This is the golden age of indie. The past few years has seen an explosion of astounding independently developed games. Around the world, bedroom coders and small teams of devs are producing some of the most exciting, innovative and just plain fun experiences available. And what's more, with the maturation of digital distribution on consoles, PC and handheld devices, they're reaching ever larger audiences.
It's never been easier to make them either. Tools such as Flash, the Unreal Development Kit, Game Maker, Unity and Microsoft XNA have made development ultra-accessible. The creation of videogames has been democratised. Now anyone with an idea and a little skill can realise their dreams in videogame form.
And what dreams they are. The indie scene is awash with interesting, challenging, charming and joyful games. While the mainstream seems intent on either playing it safe with endless franchise sequels or going after the Wii buck with motion-controlled casual titles, indie games are taking more and more risks and reaping the rewards.
It's a notion that has been echoed elsewhere, but the current state of videogames echoes that of Hollywood in the '60s and '70s. At that time the major studios - the likes of MGM and Universal - were a factory, pumping out film after film, sticking to tried and tested genres in order to recoup the huge expense of production. It was filmaking as industry, not as an art.
However, the rise of a group of independent directors and producers revolutionised the system. The likes of Scorsese, DePalma, Altman and Peckinpah rejected or subverted the established norms, creating relatively cheap, experimental films that rejuvenated cinema. The boundaries had been destroyed and it had a trickle-up effect on the entire medium. The big studios couldn't help but take notice.
Independent developers are beginning to do the same thing for videogames.
Speak to any indie outfit and they will repeat the same sentiment; Mainstream titles are designed by committee and focus grouped to such an extent that the individuality is squeezed from them. While the games they produce can be good, great even, they take few chances, rounding the sharp edges of an experience into a slick, homogenised sheen. There is plenty to like, but little to truly love.
Many indie games, meanwhile, are unique and recognisably authored, at their best reflecting the personalities and beliefs of those that created them.
Take Jason Rohrer. The designer of Passage and Sleep is Death lives largely from handouts and donations. He has only few clothes and leaves his fridge - filled with vegan pulses and lentils - unplugged to reduce his family's reliance on electricity. He doesn't use deodorant and washes his hair just twice a month. Steven Spielberg consults him for ideas, yet many of his games are available for free. He is the poster boy for art game development.
Rohrer's work explores themes of loss and marriage, storytelling and community. His games exist beyond the confines of gameplay and graphics, creating thought-provoking games that exploit the qualities of the medium like no other. He is a singular talent.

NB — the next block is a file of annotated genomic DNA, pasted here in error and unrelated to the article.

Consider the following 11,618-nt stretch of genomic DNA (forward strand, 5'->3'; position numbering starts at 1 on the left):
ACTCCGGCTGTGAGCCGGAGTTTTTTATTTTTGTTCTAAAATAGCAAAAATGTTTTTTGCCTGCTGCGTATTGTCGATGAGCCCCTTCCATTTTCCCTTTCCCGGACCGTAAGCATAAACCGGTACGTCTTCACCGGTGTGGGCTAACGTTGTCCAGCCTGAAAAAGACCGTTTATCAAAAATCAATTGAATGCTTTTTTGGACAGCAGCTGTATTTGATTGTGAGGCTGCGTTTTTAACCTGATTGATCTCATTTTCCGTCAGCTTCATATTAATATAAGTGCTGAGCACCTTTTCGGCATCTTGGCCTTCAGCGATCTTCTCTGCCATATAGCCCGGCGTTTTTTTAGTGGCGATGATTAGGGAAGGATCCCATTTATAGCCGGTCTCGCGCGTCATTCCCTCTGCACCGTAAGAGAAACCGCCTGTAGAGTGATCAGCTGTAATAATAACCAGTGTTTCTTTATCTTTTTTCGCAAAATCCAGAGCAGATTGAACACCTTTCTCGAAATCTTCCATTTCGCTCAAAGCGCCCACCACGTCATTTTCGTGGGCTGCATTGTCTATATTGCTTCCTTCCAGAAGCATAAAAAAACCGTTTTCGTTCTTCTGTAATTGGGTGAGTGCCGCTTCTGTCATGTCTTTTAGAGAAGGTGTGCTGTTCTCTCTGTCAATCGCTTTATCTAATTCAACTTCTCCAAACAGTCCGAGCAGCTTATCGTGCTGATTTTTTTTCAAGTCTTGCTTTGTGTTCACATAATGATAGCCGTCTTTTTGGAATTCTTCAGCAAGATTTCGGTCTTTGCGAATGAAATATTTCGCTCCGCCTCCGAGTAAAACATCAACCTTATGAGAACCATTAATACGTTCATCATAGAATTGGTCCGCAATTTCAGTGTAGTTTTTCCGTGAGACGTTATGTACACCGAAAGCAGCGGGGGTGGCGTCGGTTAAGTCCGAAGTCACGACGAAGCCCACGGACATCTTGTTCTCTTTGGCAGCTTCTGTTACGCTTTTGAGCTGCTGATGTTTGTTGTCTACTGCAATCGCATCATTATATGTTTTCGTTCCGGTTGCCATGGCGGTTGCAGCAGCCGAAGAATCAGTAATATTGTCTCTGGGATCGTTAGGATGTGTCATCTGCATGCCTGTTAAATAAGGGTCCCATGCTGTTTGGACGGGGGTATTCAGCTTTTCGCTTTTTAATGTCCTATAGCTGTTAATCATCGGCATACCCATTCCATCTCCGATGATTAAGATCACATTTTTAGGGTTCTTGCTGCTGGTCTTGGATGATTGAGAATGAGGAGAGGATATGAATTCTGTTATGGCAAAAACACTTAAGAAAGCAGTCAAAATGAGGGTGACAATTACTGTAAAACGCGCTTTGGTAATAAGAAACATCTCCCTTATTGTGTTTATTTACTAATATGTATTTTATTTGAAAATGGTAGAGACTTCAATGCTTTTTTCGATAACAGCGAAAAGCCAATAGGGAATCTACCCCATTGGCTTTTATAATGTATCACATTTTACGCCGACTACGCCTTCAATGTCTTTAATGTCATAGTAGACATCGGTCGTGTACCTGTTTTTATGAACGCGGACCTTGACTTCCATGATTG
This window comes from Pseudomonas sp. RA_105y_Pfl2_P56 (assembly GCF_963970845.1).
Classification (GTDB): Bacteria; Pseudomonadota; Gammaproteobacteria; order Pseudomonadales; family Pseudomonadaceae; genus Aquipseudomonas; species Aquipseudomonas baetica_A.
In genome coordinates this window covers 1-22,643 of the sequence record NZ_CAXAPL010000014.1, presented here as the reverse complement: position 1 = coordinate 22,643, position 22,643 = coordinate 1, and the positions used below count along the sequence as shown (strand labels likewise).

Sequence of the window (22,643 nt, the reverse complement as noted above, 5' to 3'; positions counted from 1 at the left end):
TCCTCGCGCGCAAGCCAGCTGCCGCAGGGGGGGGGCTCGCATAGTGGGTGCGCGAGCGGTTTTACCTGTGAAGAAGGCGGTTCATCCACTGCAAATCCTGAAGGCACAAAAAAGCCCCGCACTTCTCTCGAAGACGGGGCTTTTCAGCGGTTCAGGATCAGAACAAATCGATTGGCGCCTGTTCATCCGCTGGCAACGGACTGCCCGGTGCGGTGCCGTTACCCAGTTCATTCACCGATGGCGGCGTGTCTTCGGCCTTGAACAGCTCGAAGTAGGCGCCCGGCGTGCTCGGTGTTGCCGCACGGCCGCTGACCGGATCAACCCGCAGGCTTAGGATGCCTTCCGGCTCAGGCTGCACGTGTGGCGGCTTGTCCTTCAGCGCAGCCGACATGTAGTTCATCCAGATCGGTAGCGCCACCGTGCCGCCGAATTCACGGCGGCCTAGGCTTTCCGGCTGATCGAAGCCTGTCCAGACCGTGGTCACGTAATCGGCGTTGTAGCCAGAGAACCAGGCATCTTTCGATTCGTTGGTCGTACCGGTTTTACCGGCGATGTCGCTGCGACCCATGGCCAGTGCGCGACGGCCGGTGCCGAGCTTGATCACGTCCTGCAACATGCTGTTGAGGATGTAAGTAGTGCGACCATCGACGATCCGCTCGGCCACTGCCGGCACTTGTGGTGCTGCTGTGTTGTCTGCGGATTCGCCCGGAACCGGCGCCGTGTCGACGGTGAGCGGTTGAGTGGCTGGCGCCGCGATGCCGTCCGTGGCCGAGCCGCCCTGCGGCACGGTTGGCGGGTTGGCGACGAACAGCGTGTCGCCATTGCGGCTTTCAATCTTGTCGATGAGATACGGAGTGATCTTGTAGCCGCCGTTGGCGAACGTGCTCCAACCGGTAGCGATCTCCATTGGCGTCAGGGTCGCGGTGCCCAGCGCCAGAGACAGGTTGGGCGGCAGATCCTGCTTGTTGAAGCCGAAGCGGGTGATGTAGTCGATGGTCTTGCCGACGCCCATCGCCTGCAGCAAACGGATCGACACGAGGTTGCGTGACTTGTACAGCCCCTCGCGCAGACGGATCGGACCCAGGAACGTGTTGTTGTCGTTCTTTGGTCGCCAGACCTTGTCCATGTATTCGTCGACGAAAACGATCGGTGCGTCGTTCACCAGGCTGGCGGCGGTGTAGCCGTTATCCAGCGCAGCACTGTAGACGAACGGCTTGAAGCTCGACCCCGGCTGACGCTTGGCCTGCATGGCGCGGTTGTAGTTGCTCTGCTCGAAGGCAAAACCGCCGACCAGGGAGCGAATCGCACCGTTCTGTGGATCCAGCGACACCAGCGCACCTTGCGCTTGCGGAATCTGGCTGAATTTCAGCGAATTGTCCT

At the other end of the spectrum are devs like Hello Games. A small team of 4 exiles from large studios, Hello Game's debut Joe Danger is full of childlike, joyous exuberance. It's an accessible but challenging racing/platforming-hybrid, a throwback to a simpler, happier time. And it mirrors the devs characters. In person, Hello Games' effervescent personalities are hugely infectious.
Yet even this game, with its cartoonish charm, clashed with the industry machine. While the team were looking for a publisher, they received positive feedback, but there was one sticking point; the pubs wanted the replace the game's eponymous hero. "I'm just not sure how other people feel about it," Hello Games were told. "It's a cute game, so marketing are thinking maybe a cuter character... like a monkey. We're loving monkeys."
Unsurprisingly, they decided to self-publish and release the game they had envisioned all along. It was the right decision. Joe's paunchy, shop-worn charm is at the very heart of the experience. It's been hugely successful.
Between these two contrasting examples sits a vast panoply of bedroom coders and indie development teams striving to bring their vision to the screen. From Rob Fearon's wonderfully named retro shooters (War Twat, Squid Yes Not so Octopus 2: Squid Harder), to Daisuke "Pixel" Amaya's 5-years-in-the-making after-work hobby Cave Story, Amanita Design's gorgeous point-and-click adventures (Samorost 1 & 2, Machinarium), molleindustria's heartbreaking Every Day the Same Dream, the ridiculously prolific Cactus and cross-over indie superstar Jonathan Blow (Braid) - the sheer breadth of fantastic titles being made is jaw-dropping.
These are just a tiny, minuscule fraction of the notable indie games released in recent years. There's plenty more we could mention, and even more just waiting to be discovered. It's dizzying.
So, as broad and as ill-defined as the current indie scene is, fresh, exciting experiences are the unifying factor. This is a period of creativity not matched since the emergence of the medium, one that many disenfranchised gamers bored with the endless shooty machismo and patronising boobs 'n bazookas waft of AAA titles are turning to for refreshment. It is an exciting, invigorating movement, bursting with ideas, constrained only by the limits of its own imagination. And even more exciting than that? This is still just the beginning.